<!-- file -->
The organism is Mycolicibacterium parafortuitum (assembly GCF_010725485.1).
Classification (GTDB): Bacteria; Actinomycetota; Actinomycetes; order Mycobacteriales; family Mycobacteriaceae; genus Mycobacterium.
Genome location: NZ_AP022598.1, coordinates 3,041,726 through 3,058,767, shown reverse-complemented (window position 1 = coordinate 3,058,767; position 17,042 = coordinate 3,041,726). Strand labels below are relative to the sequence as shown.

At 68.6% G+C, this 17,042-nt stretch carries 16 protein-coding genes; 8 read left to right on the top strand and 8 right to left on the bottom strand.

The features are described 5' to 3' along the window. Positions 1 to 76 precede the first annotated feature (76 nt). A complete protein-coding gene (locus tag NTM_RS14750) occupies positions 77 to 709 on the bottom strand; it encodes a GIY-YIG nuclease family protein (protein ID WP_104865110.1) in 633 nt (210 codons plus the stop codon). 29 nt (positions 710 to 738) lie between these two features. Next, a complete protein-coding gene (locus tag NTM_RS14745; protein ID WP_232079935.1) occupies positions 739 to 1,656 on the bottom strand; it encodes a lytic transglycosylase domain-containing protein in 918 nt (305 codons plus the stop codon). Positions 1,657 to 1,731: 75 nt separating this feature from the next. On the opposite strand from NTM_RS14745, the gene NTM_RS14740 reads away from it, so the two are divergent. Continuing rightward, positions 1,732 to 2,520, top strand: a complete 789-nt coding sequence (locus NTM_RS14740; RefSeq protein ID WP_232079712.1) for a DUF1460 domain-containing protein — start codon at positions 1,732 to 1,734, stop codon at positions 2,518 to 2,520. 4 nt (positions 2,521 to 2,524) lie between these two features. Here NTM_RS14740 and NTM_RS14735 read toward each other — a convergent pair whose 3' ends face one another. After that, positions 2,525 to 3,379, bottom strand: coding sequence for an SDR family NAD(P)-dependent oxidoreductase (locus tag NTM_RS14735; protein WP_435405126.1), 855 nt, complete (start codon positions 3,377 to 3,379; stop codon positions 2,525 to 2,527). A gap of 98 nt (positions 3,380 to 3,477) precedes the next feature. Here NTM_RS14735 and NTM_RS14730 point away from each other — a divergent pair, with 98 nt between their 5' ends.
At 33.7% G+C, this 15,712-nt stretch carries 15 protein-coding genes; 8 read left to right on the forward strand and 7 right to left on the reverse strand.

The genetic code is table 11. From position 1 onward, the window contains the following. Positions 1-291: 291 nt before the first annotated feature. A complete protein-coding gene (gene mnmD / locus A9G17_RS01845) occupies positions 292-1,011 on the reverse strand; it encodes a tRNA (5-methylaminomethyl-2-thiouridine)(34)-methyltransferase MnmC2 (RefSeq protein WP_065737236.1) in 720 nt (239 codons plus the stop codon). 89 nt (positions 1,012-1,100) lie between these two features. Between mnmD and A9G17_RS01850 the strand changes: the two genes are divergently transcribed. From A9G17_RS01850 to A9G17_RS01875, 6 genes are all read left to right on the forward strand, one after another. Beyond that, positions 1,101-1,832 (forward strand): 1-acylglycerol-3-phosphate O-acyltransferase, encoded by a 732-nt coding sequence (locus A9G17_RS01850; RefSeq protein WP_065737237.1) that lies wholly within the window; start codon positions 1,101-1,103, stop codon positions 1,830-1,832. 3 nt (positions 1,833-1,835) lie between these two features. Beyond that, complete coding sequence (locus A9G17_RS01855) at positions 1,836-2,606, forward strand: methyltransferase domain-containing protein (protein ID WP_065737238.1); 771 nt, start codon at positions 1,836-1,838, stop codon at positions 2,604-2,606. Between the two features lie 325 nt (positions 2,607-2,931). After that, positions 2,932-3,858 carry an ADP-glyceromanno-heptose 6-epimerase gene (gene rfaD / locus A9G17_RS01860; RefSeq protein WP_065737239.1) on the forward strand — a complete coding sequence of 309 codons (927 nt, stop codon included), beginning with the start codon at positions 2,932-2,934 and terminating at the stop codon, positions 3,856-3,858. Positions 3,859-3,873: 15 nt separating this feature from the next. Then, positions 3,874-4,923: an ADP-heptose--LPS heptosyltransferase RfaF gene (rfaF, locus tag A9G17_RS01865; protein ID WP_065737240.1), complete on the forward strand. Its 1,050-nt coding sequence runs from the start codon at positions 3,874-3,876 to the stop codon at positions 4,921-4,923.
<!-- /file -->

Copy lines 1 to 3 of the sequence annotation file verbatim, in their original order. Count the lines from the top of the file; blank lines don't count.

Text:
The organism is Mycolicibacterium parafortuitum (assembly GCF_010725485.1).
Classification (GTDB): Bacteria; Actinomycetota; Actinomycetes; order Mycobacteriales; family Mycobacteriaceae; genus Mycobacterium.
Genome location: NZ_AP022598.1, coordinates 3,041,726 through 3,058,767, shown reverse-complemented (window position 1 = coordinate 3,058,767; position 17,042 = coordinate 3,041,726). Strand labels below are relative to the sequence as shown.